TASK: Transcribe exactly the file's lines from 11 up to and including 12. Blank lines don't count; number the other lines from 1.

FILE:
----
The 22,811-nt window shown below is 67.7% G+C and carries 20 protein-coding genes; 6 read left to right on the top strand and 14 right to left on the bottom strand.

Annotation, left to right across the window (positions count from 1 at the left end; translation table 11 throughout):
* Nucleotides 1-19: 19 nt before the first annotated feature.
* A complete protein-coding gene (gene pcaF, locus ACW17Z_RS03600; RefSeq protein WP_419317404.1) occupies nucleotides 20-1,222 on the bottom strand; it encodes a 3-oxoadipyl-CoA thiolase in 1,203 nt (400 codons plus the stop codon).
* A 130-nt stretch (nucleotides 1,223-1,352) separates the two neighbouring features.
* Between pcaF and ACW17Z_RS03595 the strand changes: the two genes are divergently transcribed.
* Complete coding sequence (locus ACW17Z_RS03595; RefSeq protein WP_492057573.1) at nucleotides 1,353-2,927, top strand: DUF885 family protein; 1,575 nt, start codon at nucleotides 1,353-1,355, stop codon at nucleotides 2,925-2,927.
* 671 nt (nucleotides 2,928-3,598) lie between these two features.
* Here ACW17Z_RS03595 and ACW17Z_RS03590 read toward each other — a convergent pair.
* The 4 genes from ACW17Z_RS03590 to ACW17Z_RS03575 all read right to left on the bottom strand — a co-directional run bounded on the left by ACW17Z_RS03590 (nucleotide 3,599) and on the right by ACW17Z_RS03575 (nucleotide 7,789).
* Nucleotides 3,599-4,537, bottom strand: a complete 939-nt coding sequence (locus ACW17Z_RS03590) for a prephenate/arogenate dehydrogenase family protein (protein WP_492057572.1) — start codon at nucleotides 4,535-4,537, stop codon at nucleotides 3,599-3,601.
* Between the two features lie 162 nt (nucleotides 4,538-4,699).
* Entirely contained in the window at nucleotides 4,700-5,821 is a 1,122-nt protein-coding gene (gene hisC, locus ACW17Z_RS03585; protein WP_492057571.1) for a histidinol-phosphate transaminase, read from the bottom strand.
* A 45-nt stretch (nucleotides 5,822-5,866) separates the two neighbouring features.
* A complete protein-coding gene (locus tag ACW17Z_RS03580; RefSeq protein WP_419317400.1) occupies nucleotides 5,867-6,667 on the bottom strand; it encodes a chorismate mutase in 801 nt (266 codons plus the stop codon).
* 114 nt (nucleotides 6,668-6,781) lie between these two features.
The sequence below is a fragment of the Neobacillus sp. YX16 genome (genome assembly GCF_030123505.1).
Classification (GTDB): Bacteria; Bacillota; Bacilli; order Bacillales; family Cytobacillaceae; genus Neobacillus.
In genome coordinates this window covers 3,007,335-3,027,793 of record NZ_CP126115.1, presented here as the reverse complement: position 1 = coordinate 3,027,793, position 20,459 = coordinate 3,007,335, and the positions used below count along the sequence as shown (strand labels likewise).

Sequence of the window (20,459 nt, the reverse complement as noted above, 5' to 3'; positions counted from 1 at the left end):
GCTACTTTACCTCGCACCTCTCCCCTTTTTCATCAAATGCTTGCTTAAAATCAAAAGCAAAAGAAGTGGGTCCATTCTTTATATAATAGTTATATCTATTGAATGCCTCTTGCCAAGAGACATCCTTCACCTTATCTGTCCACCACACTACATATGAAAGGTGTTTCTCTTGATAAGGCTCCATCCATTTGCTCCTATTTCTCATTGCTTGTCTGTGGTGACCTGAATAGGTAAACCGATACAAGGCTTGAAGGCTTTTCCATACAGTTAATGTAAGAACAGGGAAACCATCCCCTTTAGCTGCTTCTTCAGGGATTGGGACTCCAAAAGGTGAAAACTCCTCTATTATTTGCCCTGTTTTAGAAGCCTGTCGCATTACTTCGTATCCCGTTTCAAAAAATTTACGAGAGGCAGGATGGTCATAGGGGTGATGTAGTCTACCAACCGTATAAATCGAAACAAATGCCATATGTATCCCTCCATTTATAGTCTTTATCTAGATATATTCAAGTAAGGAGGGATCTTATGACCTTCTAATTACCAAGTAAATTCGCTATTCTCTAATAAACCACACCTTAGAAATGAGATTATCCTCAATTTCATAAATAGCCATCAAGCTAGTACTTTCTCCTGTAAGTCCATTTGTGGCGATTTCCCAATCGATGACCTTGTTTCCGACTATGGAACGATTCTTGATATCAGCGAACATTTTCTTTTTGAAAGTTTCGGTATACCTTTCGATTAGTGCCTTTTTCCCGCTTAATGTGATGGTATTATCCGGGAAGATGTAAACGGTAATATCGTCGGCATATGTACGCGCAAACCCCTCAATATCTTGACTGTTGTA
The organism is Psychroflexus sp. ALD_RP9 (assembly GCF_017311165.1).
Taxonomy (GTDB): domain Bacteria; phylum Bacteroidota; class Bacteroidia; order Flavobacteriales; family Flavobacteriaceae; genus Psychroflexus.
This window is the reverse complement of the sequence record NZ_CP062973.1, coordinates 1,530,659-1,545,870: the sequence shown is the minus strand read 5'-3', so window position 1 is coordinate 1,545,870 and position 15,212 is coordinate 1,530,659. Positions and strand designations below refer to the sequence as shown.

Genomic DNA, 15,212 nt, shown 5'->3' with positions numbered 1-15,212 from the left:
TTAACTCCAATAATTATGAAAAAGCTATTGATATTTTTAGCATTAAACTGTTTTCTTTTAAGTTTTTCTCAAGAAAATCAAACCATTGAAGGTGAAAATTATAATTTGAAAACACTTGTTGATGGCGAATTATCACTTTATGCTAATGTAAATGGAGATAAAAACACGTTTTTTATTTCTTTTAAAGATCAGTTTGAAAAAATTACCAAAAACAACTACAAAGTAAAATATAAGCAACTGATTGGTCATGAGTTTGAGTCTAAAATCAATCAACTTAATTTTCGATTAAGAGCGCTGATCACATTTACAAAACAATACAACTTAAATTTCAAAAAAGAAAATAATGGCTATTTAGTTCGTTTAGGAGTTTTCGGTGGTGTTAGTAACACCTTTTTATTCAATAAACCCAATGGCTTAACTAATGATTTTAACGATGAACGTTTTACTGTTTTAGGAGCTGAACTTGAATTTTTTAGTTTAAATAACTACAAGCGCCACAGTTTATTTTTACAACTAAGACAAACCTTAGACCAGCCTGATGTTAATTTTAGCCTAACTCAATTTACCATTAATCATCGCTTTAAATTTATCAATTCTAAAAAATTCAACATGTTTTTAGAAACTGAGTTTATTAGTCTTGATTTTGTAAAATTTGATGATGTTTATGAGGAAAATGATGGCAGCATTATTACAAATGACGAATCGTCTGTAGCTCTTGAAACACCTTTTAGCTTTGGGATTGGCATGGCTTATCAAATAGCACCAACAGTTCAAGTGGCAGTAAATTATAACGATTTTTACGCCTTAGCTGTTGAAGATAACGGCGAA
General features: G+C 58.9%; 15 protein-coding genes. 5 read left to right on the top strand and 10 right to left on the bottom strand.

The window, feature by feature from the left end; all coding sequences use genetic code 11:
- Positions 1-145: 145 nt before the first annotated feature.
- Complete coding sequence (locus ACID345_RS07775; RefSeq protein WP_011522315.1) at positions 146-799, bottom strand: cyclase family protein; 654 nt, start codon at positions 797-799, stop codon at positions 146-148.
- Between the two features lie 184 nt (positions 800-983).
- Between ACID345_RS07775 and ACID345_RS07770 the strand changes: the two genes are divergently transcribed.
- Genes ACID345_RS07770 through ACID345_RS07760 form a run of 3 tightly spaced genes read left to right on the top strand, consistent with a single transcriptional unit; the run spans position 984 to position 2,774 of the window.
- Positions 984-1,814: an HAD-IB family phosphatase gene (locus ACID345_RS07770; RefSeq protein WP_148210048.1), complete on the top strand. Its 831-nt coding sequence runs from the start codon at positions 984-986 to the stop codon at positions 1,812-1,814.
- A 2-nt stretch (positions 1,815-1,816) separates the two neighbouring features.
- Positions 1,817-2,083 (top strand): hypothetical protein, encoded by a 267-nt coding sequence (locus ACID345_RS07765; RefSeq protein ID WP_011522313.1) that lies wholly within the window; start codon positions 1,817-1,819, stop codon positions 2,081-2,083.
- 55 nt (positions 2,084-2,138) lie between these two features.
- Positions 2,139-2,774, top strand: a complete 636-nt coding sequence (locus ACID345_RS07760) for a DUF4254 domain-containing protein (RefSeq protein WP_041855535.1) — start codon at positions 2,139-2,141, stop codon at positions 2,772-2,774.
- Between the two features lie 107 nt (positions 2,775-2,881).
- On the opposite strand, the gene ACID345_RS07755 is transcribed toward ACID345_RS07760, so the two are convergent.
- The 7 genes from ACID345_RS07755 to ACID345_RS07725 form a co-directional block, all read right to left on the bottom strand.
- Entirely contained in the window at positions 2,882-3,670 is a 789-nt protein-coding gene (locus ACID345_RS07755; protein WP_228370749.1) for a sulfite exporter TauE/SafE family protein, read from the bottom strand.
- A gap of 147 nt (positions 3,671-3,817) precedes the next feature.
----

* Nucleotides 3,599-4,537, bottom strand: a complete 939-nt coding sequence (locus ACW17Z_RS03590) for a prephenate/arogenate dehydrogenase family protein (protein WP_492057572.1) — start codon at nucleotides 4,535-4,537, stop codon at nucleotides 3,599-3,601.
* Between the two features lie 162 nt (nucleotides 4,538-4,699).